Embrace these mighty legumes
Matthew Kadey, MSc, RD
Add some spring green to your plate with legumes. They may be small, but these beans and lentils pack a nutritional wallop.
Now that spring is in the air, more verdant days will soon be upon us. So why not give your diet an early shot of green by infusing recipes with green legumes?
From lima beans to green lentils, these unsung heroes of the supermarket are nutritional heavy-hitters and can enliven a range of dishes with their earthy flavours. And with more families watching their food budgets, green legumes continue to be priced right.
Get a Legume Up
These green legumes provide a dynamic trio of versatility on the kitchen, good taste, and a lundry list of vital nutrients.
|Edamame||Japan’s favourite legume is a green soybean that is harvested before fully ripe. With a nutty flavour and crisp texture, edamame can be purchased in or out of its pod in the freezer section of many grocery stores. The beans are a treasure trove of must-have nutrients including fibre, protein, vitamin C, magnesium, potassium, and folate. If you want to sidestep genetically modified soy, choose organic edamame.||Sneak more in: add to soups, salads, pasta dishes, and hummus recipes. Or enjoy a bowl of edamame with a touch of salt, cayenne, and lemon juice for a healthy afternoon snack.|
|Green lentils||This is the most common lentil type available, with an earthy, somewhat meaty flavour and slightly chewy texture. A mere quarter cup of dry green lentils delivers a whopping 15 g of dietary fibre. A large study in the Archives of Internal Medicine determined that higher intakes of fibre among subjects were protective against death from heart and respiratory diseases.||Sneak more in: use in loafs, soups, stews, salads, and veggie burgers.|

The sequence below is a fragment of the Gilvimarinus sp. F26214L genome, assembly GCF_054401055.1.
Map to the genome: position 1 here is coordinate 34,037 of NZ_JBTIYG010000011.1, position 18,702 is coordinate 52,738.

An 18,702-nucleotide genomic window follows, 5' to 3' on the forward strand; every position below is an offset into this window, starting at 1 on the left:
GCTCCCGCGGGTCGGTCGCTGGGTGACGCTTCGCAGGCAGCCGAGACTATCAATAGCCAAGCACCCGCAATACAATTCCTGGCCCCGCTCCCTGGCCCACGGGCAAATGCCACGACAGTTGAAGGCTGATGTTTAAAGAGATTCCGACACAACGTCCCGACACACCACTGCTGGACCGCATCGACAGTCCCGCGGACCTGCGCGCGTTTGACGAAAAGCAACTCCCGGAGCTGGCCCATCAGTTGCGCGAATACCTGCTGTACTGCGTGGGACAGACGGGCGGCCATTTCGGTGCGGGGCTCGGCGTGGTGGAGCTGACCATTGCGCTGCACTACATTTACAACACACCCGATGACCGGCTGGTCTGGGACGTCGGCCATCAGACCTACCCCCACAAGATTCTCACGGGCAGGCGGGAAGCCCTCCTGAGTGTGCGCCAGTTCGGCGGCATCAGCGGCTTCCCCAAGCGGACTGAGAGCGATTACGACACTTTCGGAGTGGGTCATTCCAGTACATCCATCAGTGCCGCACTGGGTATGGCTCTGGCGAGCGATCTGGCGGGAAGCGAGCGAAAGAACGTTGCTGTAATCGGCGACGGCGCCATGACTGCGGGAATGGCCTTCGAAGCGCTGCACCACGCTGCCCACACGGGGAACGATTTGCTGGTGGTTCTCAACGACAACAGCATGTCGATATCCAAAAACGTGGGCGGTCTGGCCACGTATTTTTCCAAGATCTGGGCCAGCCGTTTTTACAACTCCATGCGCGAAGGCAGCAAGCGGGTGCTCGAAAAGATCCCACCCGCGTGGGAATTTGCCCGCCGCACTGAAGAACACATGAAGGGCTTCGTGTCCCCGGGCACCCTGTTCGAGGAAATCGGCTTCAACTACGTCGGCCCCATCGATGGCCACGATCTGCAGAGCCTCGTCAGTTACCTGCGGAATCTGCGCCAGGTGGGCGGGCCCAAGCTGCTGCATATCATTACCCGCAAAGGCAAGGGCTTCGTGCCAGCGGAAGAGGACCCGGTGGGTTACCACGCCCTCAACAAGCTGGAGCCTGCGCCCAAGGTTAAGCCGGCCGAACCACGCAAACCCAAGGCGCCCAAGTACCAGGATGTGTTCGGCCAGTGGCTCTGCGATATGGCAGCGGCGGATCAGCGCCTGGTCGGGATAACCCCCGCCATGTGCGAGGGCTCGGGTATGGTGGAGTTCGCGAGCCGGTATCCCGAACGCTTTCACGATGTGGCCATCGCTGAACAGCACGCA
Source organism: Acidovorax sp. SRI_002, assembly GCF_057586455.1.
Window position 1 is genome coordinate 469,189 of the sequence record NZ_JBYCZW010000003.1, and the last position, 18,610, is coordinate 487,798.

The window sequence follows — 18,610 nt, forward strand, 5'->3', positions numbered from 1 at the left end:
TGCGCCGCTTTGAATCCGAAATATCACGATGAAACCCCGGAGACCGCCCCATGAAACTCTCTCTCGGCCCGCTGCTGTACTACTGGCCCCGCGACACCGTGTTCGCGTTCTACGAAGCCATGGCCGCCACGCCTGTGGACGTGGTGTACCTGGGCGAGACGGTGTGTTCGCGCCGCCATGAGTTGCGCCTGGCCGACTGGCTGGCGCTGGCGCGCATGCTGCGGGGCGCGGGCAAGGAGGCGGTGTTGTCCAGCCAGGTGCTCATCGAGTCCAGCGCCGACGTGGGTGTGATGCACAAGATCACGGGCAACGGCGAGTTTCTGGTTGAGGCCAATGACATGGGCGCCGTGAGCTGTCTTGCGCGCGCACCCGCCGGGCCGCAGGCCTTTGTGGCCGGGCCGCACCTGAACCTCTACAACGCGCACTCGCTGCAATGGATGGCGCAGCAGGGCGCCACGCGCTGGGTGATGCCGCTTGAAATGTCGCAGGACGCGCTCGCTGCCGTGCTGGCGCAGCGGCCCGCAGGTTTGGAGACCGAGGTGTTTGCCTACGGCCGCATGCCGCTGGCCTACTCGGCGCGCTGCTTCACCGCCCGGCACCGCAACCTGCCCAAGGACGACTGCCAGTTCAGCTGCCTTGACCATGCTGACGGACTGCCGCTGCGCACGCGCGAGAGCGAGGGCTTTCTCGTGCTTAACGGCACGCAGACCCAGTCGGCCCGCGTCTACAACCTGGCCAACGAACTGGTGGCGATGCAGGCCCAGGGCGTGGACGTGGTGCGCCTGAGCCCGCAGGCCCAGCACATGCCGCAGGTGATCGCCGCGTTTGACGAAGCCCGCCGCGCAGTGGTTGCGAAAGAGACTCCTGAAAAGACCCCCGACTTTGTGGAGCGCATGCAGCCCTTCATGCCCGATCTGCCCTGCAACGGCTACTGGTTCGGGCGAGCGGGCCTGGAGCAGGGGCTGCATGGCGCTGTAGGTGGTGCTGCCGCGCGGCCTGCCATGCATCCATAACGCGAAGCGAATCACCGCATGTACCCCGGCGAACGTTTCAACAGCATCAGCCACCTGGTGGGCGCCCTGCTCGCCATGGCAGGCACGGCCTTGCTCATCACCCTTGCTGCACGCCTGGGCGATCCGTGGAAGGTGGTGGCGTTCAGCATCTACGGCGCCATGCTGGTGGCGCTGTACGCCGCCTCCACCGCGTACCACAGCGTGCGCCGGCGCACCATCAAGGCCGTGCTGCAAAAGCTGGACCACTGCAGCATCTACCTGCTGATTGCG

|Mung beans||Probably best known for their sprouts, the often-overlooked small, oval-shaped whole green bean is delicate and slightly sweet in flavour. Mung beans contain a range of good stuff including B vitamins, vitamin K, magnesium, and iron. Also, data suggest eating more pulses, which are the edible seeds of legumes such as mung beans, may positively alter energy expenditure and appetite to help combat obesity.||Sneak more in: work into bean burgers, soups, stir-fries, and sandwich spreads.|
|Lima beans||Rich and buttery, lima beans are named for their native Peru’s capital city. Available frozen out of their pods year round, lima beans may be found fresh during the summer months at farmers’ markets. The emerald legumes are low in calories and abundant in vitamin C, an antioxidant shown to have blood pressure lowering efficacy.||Sneak more in: try in pasta dishes, soups, dips like hummus, and, of course, succotash.|
|Split green peas||These are produced by harvesting fresh peas when mature and then drying them. Once dried, they are split. Nutritional highlights include impressive amounts of phosphorus, folate, manganese, and magnesium. Studies suggest that higher intakes of magnesium, which is an often underconsumed mineral, can be protective against diseases associated with inflammation such as diabetes and cancer. When in season locally, make sure to load up on fresh peas for one of nature’s sweetest treats.||Sneak more in: try split green peas in soups, curries and dal, patties, fritters, and dips.|
Ease muscle soreness with omega-3s
Omega-3s are certainly getting a lot of good press these days. Their anti-inflammatory properties have been shown to promote heart and brain health. But the benefits don’t stop there: these essential fatty acids may also offer support to athletes and those participating in high-impact physical activity by reducing exercise-induced inflammation, thereby easing muscle soreness. This Mediterranean Lima Bean Salmon Salad boasts wild salmon, which is rich in not only inflammation-lowering omega-3 fatty acids, but also muscle-building protein, making it a perfect post-workout meal.